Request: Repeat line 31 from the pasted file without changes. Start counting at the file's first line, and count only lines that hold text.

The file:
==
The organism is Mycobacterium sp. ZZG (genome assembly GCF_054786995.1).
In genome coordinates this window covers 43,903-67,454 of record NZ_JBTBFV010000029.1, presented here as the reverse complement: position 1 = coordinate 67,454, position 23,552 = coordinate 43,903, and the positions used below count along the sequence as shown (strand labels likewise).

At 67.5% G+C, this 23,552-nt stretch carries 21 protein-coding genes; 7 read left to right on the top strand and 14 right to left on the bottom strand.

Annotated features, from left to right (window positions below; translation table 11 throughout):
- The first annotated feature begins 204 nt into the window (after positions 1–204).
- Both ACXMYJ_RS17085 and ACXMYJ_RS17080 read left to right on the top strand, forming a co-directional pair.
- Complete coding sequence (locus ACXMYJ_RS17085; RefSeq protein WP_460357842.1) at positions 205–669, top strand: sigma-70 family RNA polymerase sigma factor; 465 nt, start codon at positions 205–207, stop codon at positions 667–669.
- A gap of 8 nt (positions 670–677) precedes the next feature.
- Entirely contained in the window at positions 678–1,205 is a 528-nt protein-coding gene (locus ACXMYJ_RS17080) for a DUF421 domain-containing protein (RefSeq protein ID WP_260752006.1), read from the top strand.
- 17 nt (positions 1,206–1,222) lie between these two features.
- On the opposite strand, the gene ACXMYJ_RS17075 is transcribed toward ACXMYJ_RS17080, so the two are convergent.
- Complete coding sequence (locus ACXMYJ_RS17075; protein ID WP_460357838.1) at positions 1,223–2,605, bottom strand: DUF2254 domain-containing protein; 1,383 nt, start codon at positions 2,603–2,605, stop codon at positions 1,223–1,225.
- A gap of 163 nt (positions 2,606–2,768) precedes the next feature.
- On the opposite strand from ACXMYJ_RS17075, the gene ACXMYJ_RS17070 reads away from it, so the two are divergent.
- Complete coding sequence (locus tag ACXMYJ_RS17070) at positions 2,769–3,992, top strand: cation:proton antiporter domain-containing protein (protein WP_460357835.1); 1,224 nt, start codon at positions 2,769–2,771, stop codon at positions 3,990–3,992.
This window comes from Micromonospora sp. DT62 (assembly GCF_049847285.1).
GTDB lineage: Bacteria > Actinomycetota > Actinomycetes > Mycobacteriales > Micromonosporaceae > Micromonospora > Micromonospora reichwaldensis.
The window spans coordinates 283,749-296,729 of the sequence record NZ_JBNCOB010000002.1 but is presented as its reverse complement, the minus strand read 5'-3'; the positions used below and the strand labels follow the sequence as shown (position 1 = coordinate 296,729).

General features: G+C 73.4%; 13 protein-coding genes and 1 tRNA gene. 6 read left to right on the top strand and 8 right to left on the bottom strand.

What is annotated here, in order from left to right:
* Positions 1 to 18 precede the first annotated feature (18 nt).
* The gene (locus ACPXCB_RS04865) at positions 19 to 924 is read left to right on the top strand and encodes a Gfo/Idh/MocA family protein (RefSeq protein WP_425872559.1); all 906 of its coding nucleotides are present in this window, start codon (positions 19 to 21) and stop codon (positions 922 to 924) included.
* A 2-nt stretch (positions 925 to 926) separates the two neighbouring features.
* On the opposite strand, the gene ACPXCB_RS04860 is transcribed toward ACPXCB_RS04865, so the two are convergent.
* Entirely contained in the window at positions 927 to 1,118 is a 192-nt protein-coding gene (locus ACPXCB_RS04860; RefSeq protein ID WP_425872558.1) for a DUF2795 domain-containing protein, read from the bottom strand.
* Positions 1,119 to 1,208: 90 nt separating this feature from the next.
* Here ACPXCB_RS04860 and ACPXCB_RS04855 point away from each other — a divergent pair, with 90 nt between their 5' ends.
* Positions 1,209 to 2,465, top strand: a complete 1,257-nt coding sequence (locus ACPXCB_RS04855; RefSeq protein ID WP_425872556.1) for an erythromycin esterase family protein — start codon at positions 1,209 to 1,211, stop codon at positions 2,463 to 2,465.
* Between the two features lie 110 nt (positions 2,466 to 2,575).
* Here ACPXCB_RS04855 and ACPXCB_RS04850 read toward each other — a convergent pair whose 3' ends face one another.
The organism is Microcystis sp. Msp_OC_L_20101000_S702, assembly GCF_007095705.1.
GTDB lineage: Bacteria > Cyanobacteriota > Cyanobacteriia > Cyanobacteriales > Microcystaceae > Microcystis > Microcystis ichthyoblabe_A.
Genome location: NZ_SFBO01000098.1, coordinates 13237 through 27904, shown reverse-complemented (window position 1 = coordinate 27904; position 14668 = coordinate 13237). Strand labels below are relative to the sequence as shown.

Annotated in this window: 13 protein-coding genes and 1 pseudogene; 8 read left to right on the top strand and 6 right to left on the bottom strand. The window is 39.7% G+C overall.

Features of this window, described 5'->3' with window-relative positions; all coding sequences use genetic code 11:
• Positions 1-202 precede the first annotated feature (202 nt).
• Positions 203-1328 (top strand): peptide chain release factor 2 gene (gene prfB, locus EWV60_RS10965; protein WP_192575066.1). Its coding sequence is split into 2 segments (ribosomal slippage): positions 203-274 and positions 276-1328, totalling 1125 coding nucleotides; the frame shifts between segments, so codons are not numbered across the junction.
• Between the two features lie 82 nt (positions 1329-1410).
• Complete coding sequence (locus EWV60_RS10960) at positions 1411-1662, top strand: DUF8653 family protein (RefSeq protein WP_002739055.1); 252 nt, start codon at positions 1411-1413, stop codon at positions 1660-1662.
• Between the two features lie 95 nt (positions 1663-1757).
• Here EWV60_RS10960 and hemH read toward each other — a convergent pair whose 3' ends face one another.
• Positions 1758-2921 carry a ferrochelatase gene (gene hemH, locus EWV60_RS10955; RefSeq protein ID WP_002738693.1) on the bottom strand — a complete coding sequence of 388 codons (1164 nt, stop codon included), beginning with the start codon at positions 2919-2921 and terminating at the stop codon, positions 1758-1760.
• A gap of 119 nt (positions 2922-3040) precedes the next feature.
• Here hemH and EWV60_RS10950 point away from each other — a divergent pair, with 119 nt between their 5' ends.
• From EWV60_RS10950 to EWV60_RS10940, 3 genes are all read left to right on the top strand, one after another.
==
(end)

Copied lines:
The organism is Microcystis sp. Msp_OC_L_20101000_S702, assembly GCF_007095705.1.